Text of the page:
Beyond the boiler
Adding solar thermal to existing buildings and boiler systems is an efficient option for property owners who want to reduce carbon emissions and take advantage of the Renewable Heat Incentive says Firat Ucer.
In an ideal world, a heating system is designed at the outset in conjunction with the building itself, following a thorough analysis of overall energy requirements and structural possibilities. However, many commercial property owners, motivated by policies such as the Renewable Heat Incentive (RHI), are now rightly investigating how existing heating systems can be improved for increased efficiency by retrofitting solar panels. But what questions need to be asked of the property and how does solar ‘bolt on’?
In most cases solar thermal is a perfect option for generating a large proportion of hot water for free where it can be a lead or supporting renewable heat source to a heat pump or biomass boiler. With the RHI, it will earn savings too. For example, an office block with an annual heat demand of 300 000 kWh for space heating and 10 000 kWh for hot water, where solar provides 50% of the overall hot water requirement, could save £17 300 over 20 years. £6400 is from fuel savings compared to the gas alternative, and £10 900 is attributed to RHI payments of 8.5 p per kWh.
Key criteria for solar
Every building is different — the way it has been constructed, its location, its heating and hot-water requirement and the space it has available for plant and hot water storage. Building owners need to ask if there sufficient space to house the new equipment or if there is enough footprint to build a new plant room?
Many properties lack sufficient surface area on which to lay the required number of solar collectors or they can suffer from too much shade. It is not just space for the panels themselves that is important. There needs to be a safety perimeter in which the installer can work plus room for safety cables. Access for scaffolding is also important.
Nowadays there are flexible solar collector products opening up the market to include properties without flat areas. Viessmann’s Vitosol 200-T solar heat-pipe system, for example, offers universal application in any location. It can be laid flat on roof tops or on walls or freestanding — vertically or horizontally. Individual tubes can be rotated for optimum alignment with the Sun and replaced without having to drain the system.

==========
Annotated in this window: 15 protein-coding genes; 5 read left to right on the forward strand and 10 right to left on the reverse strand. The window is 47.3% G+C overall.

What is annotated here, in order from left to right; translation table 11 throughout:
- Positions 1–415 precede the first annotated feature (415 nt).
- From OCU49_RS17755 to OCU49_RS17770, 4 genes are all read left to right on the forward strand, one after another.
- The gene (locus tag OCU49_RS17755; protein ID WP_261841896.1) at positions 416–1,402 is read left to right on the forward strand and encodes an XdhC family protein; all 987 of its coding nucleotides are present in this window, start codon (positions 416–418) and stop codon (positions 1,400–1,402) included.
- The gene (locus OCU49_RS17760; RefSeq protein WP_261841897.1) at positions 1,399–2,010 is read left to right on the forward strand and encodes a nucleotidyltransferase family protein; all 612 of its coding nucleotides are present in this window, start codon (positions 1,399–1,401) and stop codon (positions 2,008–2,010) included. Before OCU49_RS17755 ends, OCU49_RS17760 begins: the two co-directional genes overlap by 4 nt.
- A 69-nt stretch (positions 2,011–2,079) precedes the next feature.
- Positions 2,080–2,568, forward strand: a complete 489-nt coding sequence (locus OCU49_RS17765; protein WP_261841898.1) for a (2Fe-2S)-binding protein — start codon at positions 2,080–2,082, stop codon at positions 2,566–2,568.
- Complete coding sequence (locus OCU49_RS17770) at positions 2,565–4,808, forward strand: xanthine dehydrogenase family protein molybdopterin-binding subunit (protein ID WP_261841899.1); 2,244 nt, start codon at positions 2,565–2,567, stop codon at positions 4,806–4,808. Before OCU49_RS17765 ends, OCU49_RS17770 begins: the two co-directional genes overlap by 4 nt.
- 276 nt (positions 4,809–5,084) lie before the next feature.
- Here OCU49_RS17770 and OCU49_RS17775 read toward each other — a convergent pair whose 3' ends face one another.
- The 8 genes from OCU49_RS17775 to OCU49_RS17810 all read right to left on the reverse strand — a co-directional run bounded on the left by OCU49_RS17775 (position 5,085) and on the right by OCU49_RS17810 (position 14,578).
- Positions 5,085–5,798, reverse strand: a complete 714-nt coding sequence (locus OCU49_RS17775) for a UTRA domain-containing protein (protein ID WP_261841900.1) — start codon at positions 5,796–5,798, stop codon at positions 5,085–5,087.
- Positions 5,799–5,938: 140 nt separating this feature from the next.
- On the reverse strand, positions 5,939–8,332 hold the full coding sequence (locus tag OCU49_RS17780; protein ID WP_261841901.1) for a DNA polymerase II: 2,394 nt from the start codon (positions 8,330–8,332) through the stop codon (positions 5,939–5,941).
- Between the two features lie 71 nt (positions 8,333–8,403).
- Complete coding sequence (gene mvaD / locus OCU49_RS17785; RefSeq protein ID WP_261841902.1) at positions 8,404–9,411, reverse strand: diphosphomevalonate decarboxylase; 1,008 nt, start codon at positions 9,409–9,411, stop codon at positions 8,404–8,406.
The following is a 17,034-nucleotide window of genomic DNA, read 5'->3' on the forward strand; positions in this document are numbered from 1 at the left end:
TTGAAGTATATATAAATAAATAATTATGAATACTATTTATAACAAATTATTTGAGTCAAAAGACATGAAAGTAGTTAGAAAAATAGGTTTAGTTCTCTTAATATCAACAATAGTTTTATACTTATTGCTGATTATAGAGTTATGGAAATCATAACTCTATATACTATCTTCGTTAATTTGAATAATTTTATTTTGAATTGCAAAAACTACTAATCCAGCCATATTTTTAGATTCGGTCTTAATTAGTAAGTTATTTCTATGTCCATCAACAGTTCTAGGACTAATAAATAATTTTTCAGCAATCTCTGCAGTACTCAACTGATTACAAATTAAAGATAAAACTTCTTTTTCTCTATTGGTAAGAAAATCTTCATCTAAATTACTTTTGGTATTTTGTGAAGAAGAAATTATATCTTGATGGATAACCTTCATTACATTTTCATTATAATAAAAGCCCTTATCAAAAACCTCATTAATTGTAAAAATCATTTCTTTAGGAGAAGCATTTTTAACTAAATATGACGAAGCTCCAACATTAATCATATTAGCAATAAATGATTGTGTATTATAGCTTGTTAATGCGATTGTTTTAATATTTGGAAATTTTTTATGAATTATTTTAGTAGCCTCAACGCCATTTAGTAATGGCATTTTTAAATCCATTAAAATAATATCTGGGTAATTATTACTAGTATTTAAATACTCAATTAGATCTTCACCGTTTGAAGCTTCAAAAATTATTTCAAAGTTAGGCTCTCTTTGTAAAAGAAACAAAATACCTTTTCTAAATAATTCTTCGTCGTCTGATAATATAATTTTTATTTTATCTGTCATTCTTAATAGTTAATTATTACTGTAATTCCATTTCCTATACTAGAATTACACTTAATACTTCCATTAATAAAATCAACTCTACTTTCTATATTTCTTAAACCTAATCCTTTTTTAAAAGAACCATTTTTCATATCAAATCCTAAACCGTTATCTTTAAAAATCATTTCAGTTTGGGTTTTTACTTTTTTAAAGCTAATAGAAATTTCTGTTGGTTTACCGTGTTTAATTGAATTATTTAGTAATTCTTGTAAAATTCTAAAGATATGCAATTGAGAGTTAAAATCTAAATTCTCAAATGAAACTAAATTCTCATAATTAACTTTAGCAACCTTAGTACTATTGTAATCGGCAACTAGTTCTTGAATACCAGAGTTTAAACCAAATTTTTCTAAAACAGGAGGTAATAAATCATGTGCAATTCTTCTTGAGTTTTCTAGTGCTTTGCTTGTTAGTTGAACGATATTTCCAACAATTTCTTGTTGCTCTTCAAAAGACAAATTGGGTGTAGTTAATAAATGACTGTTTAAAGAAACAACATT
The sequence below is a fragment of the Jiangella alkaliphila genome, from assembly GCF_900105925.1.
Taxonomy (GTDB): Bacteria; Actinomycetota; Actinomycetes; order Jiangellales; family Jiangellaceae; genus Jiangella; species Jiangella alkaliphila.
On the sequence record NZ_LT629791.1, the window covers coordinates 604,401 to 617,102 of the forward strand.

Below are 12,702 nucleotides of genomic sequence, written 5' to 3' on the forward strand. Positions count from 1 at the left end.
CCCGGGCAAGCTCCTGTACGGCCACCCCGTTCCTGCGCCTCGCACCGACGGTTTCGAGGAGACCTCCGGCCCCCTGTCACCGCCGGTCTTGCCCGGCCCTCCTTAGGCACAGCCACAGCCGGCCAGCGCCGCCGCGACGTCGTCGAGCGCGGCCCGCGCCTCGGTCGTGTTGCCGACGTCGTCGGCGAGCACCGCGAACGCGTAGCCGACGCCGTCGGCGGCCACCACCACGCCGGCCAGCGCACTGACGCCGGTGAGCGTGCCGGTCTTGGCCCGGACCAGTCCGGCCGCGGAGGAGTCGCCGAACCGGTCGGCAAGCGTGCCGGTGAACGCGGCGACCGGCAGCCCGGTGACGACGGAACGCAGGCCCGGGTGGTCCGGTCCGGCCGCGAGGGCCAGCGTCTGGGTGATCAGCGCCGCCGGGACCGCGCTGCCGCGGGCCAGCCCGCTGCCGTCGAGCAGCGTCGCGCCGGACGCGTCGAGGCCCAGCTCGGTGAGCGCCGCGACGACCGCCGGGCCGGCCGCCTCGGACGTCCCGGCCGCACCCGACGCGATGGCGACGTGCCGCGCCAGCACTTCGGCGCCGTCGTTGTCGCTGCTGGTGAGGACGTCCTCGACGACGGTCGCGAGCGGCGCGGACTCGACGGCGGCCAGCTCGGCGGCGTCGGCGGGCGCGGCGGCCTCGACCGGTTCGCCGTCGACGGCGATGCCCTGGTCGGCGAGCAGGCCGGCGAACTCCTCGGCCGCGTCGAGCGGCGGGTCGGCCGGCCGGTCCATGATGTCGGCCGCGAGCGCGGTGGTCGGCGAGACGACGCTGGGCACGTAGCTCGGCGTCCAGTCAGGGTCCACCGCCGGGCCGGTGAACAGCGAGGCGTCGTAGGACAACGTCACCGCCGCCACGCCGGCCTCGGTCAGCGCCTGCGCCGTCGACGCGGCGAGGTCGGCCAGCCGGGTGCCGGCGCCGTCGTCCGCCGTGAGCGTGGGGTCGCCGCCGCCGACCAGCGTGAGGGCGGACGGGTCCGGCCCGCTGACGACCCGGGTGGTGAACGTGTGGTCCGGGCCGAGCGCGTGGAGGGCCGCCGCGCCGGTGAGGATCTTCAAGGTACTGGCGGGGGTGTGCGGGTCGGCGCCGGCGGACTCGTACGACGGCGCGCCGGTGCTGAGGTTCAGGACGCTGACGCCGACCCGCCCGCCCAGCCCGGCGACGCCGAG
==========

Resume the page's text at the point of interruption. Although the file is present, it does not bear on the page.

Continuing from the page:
Retrofitted solar systems
In almost all cases, solar thermal can be fitted to be used in conjunction with an existing boiler. Solar-heated hot water feeds into the main cylinder via a new pre-heat cylinder. The main cylinder draws hot water from the boiler only when required, for example to bring the temperature up to 60°C to comply with legionella guidelines or to cope with heavy water usage. The new system is programmed so that solar takes the lead whenever possible.
Where more than 2,000 l of hot water per day is required, such as in leisure centres or residential homes, the inclusion of external plate heat exchangers is recommended.
At Botwell Green Leisure Centre in London, 32 Vitosol solar panels (96 m2 in all) produce 647 kWh/m2 per year to provide hot water for showering. Efficiency of the solar-thermal system is maximised by the use of heat exchangers — one prior to the buffer cylinder and one after. The plates create additional large heat transfer areas which maintain water temperature and boost system efficiency by demanding less of the gas boiler.
The buffer cylinder has to be large enough to maximise system efficiency. Too small and there will be insufficient storage capacity for the harvested heat. Too large and the system will be expensive and the heating loss will be greater. A well insulated cylinder designed for use with solar is essential. The heating-system manufacturer will be able to advise the correct size.
Weather compensation controls
Another way to increase efficiency is to install weather-compensation controls. They are easily retrofitted, as long as they can be connected to a 3-port valve. Weather compensation works by ensuring that the boiler burns the exact amount of fuel required to match the heat lost from the building, which depends on the outside temperature. The building will always be at the desired temperature) and never too hot or too cold. Depending whether the boiler is condensing or non-condensing, a sensor is fitted inside or outside the boiler, respectively.
Existing boiler efficiency
When property owners review their overall energy efficiency and consider investing in renewables, it is common and very sensible to review the boiler at the same time. The solar element of the heating system typically supplies 30 to 40% of the hot water requirement. Most of the hot-water requirement is met by the boiler, which therefore has a significant role to play in improving overall efficiency.
We can run calculations to show how replacing an old gas or oil, non-condensing boiler with 65% with a modern high-efficiency boiler having weather compensation controls and 90% efficiency can return impressive savings, in conjunction with solar, over the 20 year RHI payback period. For example, a school keeping its non-condensing boiler could have a total cost of £564 700 (including service) after 20 years. Upgrading to a condensing boiler would save £170 600.
Firat Ucer is national specification manager for renewable products with Viessmann.